Pema Chödrön provides one. She cites the brain scientist Jill Bolte Taylor when she says that the emotion itself isn’t the problem. It’s our reaction to it; the story line in our heads.

“An emotion like anger [or fear] that’s an automatic response lasts just ninety seconds from the moment it’s triggered until it runs its course. One and a half minutes, that’s all. When it lasts any longer, which it usually does, it’s because we’ve chosen to rekindle it.”

Instead of fighting it, work with it. “The only way out is through,” she said, and she suggests this simple exercise:

“Acknowledge the feeling, give it your full, compassionate, even welcoming attention, and even if it’s only for a few seconds, drop the story line about the feeling. This allows you to have direct experience  of it, free of interpretation. Don’t fuel it with concepts or opinions about whether it’s good or bad. Just be present with the situation. Where is it located in your body? Does it remain the same for very long? Does it shift and change?”

By the time you’ve worked with the emotion in this way, the ninety seconds have passed and you feel and think differently. No drama or rekindling. You acknowledge what is and move on. No big deal.

A personal example

She advises starting with something not too terrifying, so I started with an email.

I’ve been working on something important to me and was waiting on feedback. When I woke up, I was already anticipating a message related to the project and could feel a low-level anxiety. When I saw the email, I quickly scanned it, fixated on some less-than-glowing comments, and experienced a mild panic.

Instead of denial or distraction – telling myself  “it doesn’t matter” or distracting myself with another task – I remembered the exercise.

I acknowledged the fear I was feeling. I noticed my heart pounding and the knot in my stomach. I let myself feel it without thinking. I took a few deep, slow breaths. After a minute or two, I calmed down, reread the note, and got to work.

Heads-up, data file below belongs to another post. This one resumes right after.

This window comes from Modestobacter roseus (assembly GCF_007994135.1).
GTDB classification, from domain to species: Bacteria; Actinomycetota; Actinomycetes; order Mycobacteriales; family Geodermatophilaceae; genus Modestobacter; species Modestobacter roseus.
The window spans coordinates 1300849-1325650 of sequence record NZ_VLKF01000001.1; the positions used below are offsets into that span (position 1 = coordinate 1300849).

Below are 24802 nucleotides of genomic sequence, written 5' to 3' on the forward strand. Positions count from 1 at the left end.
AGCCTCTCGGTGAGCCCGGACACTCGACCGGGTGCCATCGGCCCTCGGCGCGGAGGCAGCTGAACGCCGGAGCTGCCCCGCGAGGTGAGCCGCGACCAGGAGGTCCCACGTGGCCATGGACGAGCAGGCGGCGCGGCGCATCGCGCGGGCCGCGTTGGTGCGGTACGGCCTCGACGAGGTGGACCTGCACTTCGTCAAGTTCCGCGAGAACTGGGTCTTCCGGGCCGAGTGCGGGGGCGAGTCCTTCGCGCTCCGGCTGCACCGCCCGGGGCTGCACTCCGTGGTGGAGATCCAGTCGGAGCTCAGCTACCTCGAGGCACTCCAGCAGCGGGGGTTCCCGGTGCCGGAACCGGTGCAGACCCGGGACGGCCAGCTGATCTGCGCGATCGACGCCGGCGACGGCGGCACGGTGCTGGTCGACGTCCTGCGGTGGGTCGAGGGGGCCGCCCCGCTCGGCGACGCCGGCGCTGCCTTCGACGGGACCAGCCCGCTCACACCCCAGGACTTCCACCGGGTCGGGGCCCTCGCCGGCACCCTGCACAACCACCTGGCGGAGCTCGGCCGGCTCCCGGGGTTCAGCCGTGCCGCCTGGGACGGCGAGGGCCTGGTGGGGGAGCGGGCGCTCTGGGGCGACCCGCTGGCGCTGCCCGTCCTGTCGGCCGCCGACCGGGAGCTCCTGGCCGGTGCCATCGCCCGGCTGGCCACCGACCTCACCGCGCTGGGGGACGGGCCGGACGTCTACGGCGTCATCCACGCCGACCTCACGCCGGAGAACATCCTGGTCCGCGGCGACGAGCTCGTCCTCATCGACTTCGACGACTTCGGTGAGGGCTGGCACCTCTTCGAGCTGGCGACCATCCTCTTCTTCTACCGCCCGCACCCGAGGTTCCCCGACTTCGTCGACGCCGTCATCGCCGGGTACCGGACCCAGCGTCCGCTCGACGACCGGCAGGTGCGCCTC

No big deal.

What’s on the other side

That may seem like a trivial example, but I found it striking that my body and brain couldn’t tell the difference between an email and being attacked by a bear. The  immediate reaction is the same heart-pounding desire to flee.

In the book, she quotes a poem that describes what you’ll discover when you can stop struggling against uncertainty.

This world – absolutely pure.

As is. Behind the fear,

Vulnerability. Behind that,

Sadness, then compassion

And behind that the vast sky.

What does freedom mean to you? If you don’t feel free already, try the 90-second exercise. Freedom might be closer than you think.

Your life: Is it true?

I have the good fortune of having two friends who are certified coaches, and I spoke to both of them recently.

I was struck that they both asked me the same question and that, weeks later, I’m still working on the answer.

The story I tell

Both of my friends have that coaching gift of saying very little while letting me know they’re listening with various nods and grunts of affirmation.

When they asked me how I was doing, I went on a monologue about my plans and aspirations. They listened patiently as I rattled off a long list of activities and my thinking behind them. When I finally paused for breath, they each asked me a variant of the question:

“Is it true?”

Starting with why

The question caught me off guard, even the second time. I didn’t say anything at first. We talked about what “true” would mean.

Is this genuinely what I want to be doing, or a story for others?

Why am I doing it?

How does it feel?

The first time, as I tried to articulate what motivated me to do what I’m doing, I was uncertain. It’s tied up with making a living, so any noble aspirations quickly get mixed up with other goals, and can easily conflict with them.

The second time, having had more time to think about it, I was able to relate my goals to other events in my life. There seemed to be some consistency in terms of philosophy and values, a narrative thread. But is it just a good story to tell myself and others? Is it true?

Is it true?

Your life

My guess is my coaches weren’t expecting an answer as much as they wanted to help me to pause and reflect. The question wasn’t meant as a test, but as a guide, one that I could use throughout my life to help me be authentic amidst the frenetic busy-ness.

What about you? Perhaps you’re trying to pursue some goal or perhaps your everyday is  already overfull. Try pausing long enough to reflect on what you’re doing, what you’re planning and hoping for.

Is it true?


The pause button that could save your life